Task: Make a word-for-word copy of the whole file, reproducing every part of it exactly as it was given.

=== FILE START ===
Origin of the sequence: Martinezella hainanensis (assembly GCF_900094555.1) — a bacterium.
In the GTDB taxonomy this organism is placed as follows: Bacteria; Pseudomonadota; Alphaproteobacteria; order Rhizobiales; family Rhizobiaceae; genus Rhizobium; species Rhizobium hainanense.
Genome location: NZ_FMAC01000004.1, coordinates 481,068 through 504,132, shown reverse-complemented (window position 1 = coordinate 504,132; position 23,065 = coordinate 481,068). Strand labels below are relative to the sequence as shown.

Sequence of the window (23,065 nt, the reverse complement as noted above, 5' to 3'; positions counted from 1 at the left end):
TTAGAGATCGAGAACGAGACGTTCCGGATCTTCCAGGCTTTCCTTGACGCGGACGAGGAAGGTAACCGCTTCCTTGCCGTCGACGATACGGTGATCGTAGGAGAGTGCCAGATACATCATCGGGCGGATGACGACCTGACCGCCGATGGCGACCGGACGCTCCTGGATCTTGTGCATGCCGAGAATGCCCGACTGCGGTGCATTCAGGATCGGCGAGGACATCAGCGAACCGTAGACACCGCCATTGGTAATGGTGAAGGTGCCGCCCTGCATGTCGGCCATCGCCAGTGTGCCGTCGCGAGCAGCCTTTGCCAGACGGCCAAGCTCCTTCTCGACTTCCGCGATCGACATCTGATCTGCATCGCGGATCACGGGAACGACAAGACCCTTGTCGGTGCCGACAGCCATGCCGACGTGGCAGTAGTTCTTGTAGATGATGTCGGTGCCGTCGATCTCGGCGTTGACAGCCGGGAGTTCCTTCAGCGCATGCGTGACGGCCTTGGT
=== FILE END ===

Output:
Origin of the sequence: Martinezella hainanensis (assembly GCF_900094555.1) — a bacterium.
In the GTDB taxonomy this organism is placed as follows: Bacteria; Pseudomonadota; Alphaproteobacteria; order Rhizobiales; family Rhizobiaceae; genus Rhizobium; species Rhizobium hainanense.
Genome location: NZ_FMAC01000004.1, coordinates 481,068 through 504,132, shown reverse-complemented (window position 1 = coordinate 504,132; position 23,065 = coordinate 481,068). Strand labels below are relative to the sequence as shown.

Sequence of the window (23,065 nt, the reverse complement as noted above, 5' to 3'; positions counted from 1 at the left end):
TTAGAGATCGAGAACGAGACGTTCCGGATCTTCCAGGCTTTCCTTGACGCGGACGAGGAAGGTAACCGCTTCCTTGCCGTCGACGATACGGTGATCGTAGGAGAGTGCCAGATACATCATCGGGCGGATGACGACCTGACCGCCGATGGCGACCGGACGCTCCTGGATCTTGTGCATGCCGAGAATGCCCGACTGCGGTGCATTCAGGATCGGCGAGGACATCAGCGAACCGTAGACACCGCCATTGGTAATGGTGAAGGTGCCGCCCTGCATGTCGGCCATCGCCAGTGTGCCGTCGCGAGCAGCCTTTGCCAGACGGCCAAGCTCCTTCTCGACTTCCGCGATCGACATCTGATCTGCATCGCGGATCACGGGAACGACAAGACCCTTGTCGGTGCCGACAGCCATGCCGACGTGGCAGTAGTTCTTGTAGATGATGTCGGTGCCGTCGATCTCGGCGTTGACAGCCGGGAGTTCCTTCAGCGCATGCGTGACGGCCTTGGT